it may be a mistake to think that these things related to love only apply to the individual moral sphere of life. But Scotus did have concerns about the social sphere of life that needs to be rightly governed and in which we need to collective evolve and grow. Alan Wolter in “John Duns Scotus: Political and Economic Philosophy” notes his answer to a question on the obligations of penitent leads him into whole discussion on rights and obligations of ownership and restoration of things wrongly acquired.  In our ideal (before The Fall) life there is not individual property, all is shared, but in our Fallen (underdeveloped) life we must make laws and regulate life against evils involved in personal ownership. Our Christian life involves us in questions of our social behaviour, what we have and how we use it for self and common good. 

 

Bonaventure – Our knowledge and life under the Influence of Grace

Prayer is always part of the spiritual life and is more than requests to God. Prayer is always about what God may communicate to us as much as we try and communicate with God. The Church has had many methods and means of Contemplative Prayer and meditation and Bonaventure sets out a specific path for such a life of prayer, self reflection and growth towards God in union in The Soul’s journey to God. 

The journey starts through seeing God in the natural world that we know, through our senses that have been given us. God has revealed parts of the divine nature in and through the natural world. As we contemplate the world we should be ready to see God in it. We should have spirit of wonder and awe in what we see. This theme of the spiritual life that starts with the natural world is the basis of course for the already mentioned Natural Theology (Chapter 2). It is a unification of faith with observation of the world, that we would call “Science” and the study of the world and its components and processes. The observation and study of the natural world (the sciences) therefore becomes the beginning of contemplation to lead us back to God and part of our purification and sanctification. I also be about learning to use all our  abilities and knowledge of things of the world for the service of God and for the good of the world. Some of this  may come as news to those who see a conflict between science and faith, that actually the sciences may be the start of the spiritual journey rather than an obstacle to religious faith and that all forms of material knowledge can if received and thought of correctly lead into our spiritual life. It links with what Teilhard de Chardin wrote about human progress in science and technology and that all this can be part of our spiritual as well as material development).

From the exterior world we pass to the inner world of our makeup as beings with our natural abilities and things within our minds. We consider our Memory that is the retention of temporal knowledge and experience that points also towards the future and new things that may be done that are good. We consider the powers of our Intellect as we seek to grasp meanings of things, learning to discern truth from falsehood so that we may come at least in part to grasp eternal truths that are presented to us to know and act on. We note our Freedom and power of choice and to learn to choose the better and most beneficial to act on. We note our Desires and what gives satisfaction, but need learning to desire that which is the best and eternal more than just our temporal lives in the present. This in analogous to what Scotus had written about raising our desires beyond our selves to grasp the divine desire and will to do that which is good and the best, not only for ourselves but also for our neighbours and the wider world. In this context we may think about many other spiritual disciplines and modern psychology may lead us to consider our world within us and our experiences of life and what effects those have had on us, things that may have burdened us and distorted our perceptions of ourselves and other. The aim of such a journey inwards considering ourselves is to see all these things in the new and eternal light that may come to us in our prayer and contemplation.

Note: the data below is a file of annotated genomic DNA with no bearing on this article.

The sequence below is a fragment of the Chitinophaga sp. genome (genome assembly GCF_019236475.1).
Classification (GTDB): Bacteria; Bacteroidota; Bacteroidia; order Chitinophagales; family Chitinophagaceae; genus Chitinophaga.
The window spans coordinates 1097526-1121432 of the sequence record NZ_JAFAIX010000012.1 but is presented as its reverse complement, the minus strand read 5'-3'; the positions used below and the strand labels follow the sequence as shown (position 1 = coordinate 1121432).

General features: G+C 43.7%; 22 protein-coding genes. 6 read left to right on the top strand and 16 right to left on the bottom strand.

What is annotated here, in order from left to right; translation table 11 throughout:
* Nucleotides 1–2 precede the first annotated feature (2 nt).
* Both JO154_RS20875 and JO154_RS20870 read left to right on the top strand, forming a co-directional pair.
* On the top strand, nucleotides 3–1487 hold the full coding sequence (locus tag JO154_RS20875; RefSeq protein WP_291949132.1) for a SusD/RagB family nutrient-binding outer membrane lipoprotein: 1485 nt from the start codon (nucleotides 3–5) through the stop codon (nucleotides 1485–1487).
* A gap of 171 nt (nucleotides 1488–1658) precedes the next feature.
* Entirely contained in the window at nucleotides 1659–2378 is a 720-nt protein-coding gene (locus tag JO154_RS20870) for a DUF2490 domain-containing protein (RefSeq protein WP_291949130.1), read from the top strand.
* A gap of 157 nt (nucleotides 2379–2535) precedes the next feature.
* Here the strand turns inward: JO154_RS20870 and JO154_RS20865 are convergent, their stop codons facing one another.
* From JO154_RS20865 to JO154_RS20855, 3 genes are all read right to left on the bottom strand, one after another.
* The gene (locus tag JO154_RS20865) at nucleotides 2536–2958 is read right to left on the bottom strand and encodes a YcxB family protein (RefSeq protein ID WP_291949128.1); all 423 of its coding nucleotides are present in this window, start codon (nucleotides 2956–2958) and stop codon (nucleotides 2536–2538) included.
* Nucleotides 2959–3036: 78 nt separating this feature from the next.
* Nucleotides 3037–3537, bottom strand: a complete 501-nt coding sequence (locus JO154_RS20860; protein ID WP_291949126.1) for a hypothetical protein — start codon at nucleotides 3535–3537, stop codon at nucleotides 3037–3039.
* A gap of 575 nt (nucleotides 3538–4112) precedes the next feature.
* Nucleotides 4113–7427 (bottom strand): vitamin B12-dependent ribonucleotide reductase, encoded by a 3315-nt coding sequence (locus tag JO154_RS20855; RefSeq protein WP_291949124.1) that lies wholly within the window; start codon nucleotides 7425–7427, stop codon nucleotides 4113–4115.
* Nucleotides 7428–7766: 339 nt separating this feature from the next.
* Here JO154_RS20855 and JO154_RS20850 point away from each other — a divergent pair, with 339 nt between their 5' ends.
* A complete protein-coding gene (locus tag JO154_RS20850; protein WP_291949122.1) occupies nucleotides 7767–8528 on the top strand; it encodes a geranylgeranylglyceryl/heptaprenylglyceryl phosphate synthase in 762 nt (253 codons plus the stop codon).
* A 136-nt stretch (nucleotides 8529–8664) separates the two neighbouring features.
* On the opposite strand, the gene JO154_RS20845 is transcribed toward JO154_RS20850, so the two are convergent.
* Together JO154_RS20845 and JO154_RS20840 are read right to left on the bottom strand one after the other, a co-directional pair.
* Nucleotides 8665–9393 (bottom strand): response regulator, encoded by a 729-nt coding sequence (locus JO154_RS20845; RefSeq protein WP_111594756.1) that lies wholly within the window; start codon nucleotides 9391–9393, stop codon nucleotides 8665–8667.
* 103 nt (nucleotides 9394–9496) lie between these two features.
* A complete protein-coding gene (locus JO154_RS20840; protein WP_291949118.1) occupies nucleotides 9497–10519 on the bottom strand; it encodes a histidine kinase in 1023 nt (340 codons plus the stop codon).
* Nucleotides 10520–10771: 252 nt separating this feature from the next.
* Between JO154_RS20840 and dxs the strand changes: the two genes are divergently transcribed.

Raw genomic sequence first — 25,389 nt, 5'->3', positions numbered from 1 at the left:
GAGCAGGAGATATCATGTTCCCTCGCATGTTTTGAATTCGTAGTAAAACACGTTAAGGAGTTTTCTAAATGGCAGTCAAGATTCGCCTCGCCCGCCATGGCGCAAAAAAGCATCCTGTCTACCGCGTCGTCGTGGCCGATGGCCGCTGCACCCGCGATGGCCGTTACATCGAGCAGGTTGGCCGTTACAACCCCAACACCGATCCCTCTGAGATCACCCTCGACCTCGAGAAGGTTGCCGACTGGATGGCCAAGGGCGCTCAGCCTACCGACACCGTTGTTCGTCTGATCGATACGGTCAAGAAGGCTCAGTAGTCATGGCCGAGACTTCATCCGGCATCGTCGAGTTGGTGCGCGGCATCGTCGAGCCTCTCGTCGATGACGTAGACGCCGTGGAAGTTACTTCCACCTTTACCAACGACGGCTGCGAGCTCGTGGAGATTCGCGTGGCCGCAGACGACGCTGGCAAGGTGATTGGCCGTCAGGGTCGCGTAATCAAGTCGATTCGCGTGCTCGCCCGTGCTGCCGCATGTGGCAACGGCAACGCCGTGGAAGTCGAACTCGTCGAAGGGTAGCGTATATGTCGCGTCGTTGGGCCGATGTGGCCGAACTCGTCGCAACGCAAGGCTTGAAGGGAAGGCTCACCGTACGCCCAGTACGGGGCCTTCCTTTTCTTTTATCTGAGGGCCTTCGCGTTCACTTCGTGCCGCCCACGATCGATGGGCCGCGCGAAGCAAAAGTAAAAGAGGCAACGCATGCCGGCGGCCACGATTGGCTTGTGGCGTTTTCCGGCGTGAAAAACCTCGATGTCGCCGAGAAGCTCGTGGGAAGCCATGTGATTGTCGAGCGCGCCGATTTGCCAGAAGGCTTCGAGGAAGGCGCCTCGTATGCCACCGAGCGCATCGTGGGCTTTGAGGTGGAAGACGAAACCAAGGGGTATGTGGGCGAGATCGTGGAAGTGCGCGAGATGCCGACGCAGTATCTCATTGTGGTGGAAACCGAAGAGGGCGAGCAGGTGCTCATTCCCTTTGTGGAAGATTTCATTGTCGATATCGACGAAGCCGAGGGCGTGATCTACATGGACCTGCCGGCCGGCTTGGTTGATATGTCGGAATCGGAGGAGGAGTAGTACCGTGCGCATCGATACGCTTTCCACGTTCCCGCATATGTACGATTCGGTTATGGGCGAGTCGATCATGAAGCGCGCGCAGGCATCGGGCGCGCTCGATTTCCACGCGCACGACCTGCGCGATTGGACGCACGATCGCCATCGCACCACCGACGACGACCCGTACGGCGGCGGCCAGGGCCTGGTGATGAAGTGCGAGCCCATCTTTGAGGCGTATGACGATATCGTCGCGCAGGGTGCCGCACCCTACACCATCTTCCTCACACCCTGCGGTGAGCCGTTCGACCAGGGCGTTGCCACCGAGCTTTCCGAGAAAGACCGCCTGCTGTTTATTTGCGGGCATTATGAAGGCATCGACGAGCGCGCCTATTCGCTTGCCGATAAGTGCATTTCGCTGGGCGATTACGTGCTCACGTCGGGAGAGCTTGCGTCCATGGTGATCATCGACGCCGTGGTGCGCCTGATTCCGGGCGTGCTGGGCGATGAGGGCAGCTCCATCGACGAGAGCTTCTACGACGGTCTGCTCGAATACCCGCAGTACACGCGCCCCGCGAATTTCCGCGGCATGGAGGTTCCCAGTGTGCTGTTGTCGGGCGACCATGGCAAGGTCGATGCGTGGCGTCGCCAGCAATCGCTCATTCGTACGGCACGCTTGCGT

The journey continues further then into contemplating God as the origin of all being, the source of our existence and all existence, our participation with all of life.  We consider all the characteristics of God in the divine simplicity and infinity into which we invited and embraced. We also proceed then to consider Christ as the greatest Goodness of God, the study of Him in all He did. Through Him and all His goodness we come to our ultimate goal of union. Complementary to this Bonaventure wrote several other works that focused on the Life of Christ, His word and His actions recorded in the gospels and the cultivation of the presence of the Word in our lives. It reminds us of the centrality of reading and learning from the revelation of Him preserved in the scriptures. Bonaventure also wrote about how St Mary conceived and gave birth to Christ so must we conceive in a spiritual manner the presence of the Eternal Word within us to grow and be expressed in our own lives. We contemplate Him so our lives are remade in accord with Him. Thus this all embracing journey of prayer and contemplation of the visible and invisible is our path to New Humanity.